StickerTalk Explores Christmas Around the Globe
For the StickerTalk team, Christmases are usually celebrated in typical Southeast Texas style; Christmas trees, cornbread dressing, and 80-degree weather serve as staples of the season. However, in this edition of The StickerTalk, we took the time to delve into Christmas traditions around the globe.
Unlike their American counterparts, Christians in the African nation of Egypt celebrate Christmas on January 7. The majority of Egyptian Christians observe a strict fast in the 43 days leading up to Christmas, refraining from eating foods sourced from animals. Their fast is broken on Christmas Day during extravagant feasts and festivities. Santa Claus’s Egyptian moniker is Baba Noel, and he enters houses through windows instead of descending down the chimney. To wish an Egyptian a merry Christmas, you would say “Eid Milad Majid,” an Arabic phrase meaning “Glorious Birth Feast.”
Norwegian families commonly exchange presents on Christmas Eve. While gifts may be presented by friends and family, Norwegian folklore claims that other gifts are brought by Julenissen (Santa Claus) or tiny goblins called the Nisse. Children leave rice porridge out to feed Nisse, often offering a sheaf of wheat to the birds as well. Norwegian children thoroughly enjoy the tradition of caroling. Costumed as characters from the nativity, Norwegian youngsters roam from house to house spreading the Christmas spirit amongst their friends and neighbors. Arguably Norway’s most defining Christmas tradition, the people of Norway send a gargantuan Christmas tree to the United Kingdom as a token of appreciation for the UK’s support during the Second World War. “Gledelig Jul” is the Norwegian way to say, “Merry Christmas.”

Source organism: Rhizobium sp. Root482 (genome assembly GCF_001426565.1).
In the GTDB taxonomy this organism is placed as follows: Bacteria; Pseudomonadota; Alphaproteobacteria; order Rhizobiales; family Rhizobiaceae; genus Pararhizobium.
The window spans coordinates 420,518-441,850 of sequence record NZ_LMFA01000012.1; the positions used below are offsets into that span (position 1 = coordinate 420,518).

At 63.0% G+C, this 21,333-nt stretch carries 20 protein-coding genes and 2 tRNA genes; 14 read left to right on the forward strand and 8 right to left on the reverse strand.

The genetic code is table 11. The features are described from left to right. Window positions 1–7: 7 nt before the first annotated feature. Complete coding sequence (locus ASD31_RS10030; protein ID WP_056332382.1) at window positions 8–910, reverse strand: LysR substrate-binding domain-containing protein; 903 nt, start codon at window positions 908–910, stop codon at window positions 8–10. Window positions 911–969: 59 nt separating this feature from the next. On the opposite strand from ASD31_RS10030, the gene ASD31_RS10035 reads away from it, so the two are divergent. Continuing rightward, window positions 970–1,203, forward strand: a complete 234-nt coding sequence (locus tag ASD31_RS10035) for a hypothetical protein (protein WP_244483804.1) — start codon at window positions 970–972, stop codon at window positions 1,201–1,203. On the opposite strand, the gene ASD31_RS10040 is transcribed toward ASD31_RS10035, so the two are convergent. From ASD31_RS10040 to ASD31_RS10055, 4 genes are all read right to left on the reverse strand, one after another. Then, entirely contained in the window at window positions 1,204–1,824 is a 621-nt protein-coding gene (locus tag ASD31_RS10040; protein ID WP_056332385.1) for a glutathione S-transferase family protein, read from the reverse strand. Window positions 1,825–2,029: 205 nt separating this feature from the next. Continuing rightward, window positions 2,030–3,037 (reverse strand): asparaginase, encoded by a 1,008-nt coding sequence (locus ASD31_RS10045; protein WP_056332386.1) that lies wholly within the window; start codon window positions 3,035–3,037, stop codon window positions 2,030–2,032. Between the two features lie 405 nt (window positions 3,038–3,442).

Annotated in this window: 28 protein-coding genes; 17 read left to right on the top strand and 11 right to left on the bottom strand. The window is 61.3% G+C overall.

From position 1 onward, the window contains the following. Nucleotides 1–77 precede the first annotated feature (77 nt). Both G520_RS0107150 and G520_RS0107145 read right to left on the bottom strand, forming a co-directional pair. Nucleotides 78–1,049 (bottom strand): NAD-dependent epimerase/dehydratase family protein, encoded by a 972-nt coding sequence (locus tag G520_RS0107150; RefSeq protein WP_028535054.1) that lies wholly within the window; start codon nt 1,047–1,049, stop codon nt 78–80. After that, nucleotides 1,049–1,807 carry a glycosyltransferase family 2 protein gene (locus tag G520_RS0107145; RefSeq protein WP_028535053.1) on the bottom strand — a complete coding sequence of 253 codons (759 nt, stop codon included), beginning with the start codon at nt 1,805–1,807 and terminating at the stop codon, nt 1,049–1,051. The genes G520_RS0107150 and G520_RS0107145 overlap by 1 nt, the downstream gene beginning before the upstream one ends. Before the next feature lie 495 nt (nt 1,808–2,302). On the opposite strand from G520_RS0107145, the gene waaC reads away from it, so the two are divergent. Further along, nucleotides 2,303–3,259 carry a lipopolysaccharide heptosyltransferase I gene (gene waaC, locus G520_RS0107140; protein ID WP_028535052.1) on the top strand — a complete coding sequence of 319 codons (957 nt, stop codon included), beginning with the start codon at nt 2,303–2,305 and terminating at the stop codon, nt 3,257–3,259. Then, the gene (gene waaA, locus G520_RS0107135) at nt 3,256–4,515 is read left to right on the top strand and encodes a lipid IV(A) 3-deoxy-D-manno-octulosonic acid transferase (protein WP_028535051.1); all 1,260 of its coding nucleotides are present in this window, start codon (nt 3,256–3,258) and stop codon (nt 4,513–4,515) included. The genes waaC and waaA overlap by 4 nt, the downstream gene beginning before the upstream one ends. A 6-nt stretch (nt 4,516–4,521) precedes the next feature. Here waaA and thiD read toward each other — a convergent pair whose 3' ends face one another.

While the Christian population in Japan is relatively small, Christmas still proves to be a widely celebrated holiday. As a result of Japan’s religious demographics, Japanese Christmases typically do not carry much religious significance. Some people even compare Japan’s Christmas celebration to America’s Valentine’s Day festivities as couples tend to take strolls to view Christmas light displays and enjoy romantic dinners. Strongly contrasting the American tradition of elaborate dinners, fried chicken is often served at Japanese Christmas gatherings. Japanese children know Santa Clause as santa-san; Hoteiosho, the Japanese god of good fortune, is also rumored to reward children with gifts on Christmas.
The information used in this blog was found at whychristmas.com. Click on this URL to explore even more exotic Christmas traditions.